Ten Tips for Comparing Health Care Policies

Australians already know Planet Reporter that health coverage can provide security for individuals and families when a medical need arises. Many, however, do not know how to find the best value when comparing health insurance policies. Below are ten tips everyone should read before shopping for private health coverage.


1. Choose coverage that concentrates on your specific or potential health needs.

The first thing you should do before comparing your health plan options is determine which policy features best fit your needs. A 30-year-old accountant, for instance, is going to need very different coverage than a 55-year-old pro golfer or a 75-year-old retired veterinarian. By understanding the health needs that most often correspond to people in your age and activity level group – your life stage – you can save money by purchasing only the coverage you need and avoid unnecessary services that aren’t relevant.

Ten Tips for Comparing Health Care Policies 1

Whether it’s high-level comprehensive care you’re after or the least expensive option to exempt you from the Medical Levy Surcharge while providing basic care coverage, always make sure you’re comparing health insurance policies with only those services that make sense for you and your family. For instance, a young family with two small children will not need coverage for joint replacement or cataract surgery. A 60-year-old school teacher isn’t going to need pregnancy and birth control-related services.

2. Consider options such as Excess or Co-payment to reduce your premium costs.

When you agree to pay for a specified out-of-pocket amount if you are hospitalized, you sign an Excess or Co-payment option to reduce your health insurance premium. If you choose the Excess option, you agree to pay a predetermined, specific amount when you go to the hospital, no matter how long your stay lasts. With a Co-payment chance, you agree to pay a daily sum up to a pre-agreed amount. For example, if Joanne has an Excess of $250 on her medical coverage policy and is admitted to the hospital, regardless of how long her stay is, she will pay $250 of the final bill. If Andrew has signed a $75×4 Co-payment with his provider, he will pay $75 per day for the first four days of his hospitalization.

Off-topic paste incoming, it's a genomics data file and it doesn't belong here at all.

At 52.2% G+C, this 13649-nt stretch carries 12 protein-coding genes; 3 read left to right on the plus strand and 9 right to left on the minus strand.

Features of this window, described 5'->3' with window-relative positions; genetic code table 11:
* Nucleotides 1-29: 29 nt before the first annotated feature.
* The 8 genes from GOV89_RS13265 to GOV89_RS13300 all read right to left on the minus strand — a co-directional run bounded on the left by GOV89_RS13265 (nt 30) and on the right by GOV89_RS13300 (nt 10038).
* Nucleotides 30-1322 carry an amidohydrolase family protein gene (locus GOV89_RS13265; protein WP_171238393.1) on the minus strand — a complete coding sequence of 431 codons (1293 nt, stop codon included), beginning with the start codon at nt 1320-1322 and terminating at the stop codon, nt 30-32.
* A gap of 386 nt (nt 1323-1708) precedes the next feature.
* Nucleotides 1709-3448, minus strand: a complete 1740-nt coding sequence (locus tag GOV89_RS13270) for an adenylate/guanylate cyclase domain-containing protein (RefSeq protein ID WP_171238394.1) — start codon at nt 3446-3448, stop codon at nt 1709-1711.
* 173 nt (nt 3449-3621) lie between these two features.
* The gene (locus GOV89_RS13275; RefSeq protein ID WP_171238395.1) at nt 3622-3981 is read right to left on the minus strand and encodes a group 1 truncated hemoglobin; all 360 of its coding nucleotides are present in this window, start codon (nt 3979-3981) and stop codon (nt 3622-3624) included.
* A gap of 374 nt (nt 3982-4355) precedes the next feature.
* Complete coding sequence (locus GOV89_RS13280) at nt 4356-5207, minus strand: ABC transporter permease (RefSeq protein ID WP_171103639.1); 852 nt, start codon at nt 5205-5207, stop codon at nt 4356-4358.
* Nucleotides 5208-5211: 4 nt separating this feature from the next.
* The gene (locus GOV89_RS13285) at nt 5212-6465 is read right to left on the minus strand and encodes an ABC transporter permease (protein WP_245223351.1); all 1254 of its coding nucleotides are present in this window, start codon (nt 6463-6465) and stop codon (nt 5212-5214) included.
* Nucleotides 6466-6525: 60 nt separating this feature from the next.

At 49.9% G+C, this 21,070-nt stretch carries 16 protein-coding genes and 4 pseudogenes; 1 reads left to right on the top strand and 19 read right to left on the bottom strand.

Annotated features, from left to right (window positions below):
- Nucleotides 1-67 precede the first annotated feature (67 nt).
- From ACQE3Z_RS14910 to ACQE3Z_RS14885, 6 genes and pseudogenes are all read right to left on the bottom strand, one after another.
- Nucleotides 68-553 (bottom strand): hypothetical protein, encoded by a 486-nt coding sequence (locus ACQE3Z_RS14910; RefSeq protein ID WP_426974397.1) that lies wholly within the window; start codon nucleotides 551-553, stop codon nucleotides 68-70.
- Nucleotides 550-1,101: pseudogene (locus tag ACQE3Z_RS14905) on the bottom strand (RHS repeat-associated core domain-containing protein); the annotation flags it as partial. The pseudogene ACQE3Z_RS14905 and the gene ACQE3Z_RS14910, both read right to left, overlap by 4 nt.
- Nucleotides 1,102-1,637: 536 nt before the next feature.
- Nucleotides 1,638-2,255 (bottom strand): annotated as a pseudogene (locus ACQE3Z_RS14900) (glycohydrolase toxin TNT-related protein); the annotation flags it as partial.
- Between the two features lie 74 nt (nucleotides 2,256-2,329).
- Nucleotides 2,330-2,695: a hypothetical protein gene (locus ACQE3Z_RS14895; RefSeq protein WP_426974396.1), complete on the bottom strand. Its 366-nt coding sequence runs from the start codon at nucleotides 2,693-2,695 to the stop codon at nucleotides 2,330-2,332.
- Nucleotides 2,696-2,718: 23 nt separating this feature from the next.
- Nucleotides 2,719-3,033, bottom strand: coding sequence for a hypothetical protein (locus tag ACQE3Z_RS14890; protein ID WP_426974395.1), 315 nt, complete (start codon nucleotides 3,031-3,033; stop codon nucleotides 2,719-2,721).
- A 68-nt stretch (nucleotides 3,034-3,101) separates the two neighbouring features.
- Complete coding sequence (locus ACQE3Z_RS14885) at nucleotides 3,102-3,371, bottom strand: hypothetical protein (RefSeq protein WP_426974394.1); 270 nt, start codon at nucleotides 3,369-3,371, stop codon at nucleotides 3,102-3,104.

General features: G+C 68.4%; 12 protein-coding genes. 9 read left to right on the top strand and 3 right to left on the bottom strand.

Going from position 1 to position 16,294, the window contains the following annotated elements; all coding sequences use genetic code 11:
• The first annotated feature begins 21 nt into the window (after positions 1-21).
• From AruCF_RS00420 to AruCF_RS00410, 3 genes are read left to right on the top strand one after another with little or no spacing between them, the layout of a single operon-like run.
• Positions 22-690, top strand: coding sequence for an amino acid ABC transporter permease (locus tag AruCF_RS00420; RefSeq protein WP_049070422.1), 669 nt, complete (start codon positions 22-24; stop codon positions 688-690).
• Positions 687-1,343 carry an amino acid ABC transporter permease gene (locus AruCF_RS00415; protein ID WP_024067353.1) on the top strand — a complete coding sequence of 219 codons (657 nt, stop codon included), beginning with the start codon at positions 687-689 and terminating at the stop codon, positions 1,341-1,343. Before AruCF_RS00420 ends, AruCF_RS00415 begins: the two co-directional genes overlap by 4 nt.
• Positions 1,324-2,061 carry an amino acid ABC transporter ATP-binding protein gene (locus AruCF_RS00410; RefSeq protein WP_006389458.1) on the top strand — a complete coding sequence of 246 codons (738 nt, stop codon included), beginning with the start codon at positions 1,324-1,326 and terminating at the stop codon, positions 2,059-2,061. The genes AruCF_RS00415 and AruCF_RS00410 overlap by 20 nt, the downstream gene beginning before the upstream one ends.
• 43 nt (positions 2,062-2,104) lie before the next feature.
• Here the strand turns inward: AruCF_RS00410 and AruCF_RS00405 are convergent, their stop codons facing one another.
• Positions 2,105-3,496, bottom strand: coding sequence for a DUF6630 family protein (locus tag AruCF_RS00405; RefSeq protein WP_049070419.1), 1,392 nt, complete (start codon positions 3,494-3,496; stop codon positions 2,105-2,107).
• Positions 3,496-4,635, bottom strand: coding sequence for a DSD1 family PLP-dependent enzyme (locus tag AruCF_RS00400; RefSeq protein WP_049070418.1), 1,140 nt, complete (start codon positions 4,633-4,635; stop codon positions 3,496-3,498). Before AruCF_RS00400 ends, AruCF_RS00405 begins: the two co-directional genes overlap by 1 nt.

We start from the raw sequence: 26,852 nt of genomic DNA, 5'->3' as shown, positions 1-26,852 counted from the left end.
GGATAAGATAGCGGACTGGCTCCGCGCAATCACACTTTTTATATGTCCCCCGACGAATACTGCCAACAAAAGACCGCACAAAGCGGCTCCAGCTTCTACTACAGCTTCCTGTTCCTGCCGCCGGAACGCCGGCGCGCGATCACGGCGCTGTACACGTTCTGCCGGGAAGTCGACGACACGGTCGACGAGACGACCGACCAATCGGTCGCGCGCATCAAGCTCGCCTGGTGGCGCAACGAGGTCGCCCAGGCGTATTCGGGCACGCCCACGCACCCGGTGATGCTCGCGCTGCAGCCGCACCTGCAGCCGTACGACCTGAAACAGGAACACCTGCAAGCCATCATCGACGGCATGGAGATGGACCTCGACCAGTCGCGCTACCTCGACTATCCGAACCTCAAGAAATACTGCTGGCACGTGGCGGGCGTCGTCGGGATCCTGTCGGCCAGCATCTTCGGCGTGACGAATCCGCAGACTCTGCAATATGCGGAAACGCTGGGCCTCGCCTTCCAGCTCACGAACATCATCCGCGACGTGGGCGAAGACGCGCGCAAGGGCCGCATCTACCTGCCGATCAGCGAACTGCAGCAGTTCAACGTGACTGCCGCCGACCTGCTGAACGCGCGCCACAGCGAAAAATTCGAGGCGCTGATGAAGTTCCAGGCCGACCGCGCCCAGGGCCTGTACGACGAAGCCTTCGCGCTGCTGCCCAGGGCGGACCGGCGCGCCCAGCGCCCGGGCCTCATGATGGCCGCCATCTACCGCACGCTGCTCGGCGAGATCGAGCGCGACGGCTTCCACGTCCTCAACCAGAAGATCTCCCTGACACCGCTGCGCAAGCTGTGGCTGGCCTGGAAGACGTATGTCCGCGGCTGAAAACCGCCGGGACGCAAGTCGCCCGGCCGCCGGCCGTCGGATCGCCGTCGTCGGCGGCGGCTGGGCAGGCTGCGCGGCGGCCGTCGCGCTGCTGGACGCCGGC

For younger individuals who are healthy and fit with no reason to expect to land in the hospital any time soon, these options are a great way to reduce the monthly cost of your medical insurance premiums.
Remember that private insurers have rules regarding Excess and Co-payments, including how many payments you must make annually on either option. It is important to read the policy thoroughly and ask questions in advance to understand what you are paying for and what you can expect coverage-wise if you are hospitalized. Also, make sure you choose an Excess option greater than $500 if you’re purchasing an individual policy or $1,000 for family coverage to be exempted from the Medicare Levy Surcharge.

3. Pay your health insurance premium in advance before the cost increases.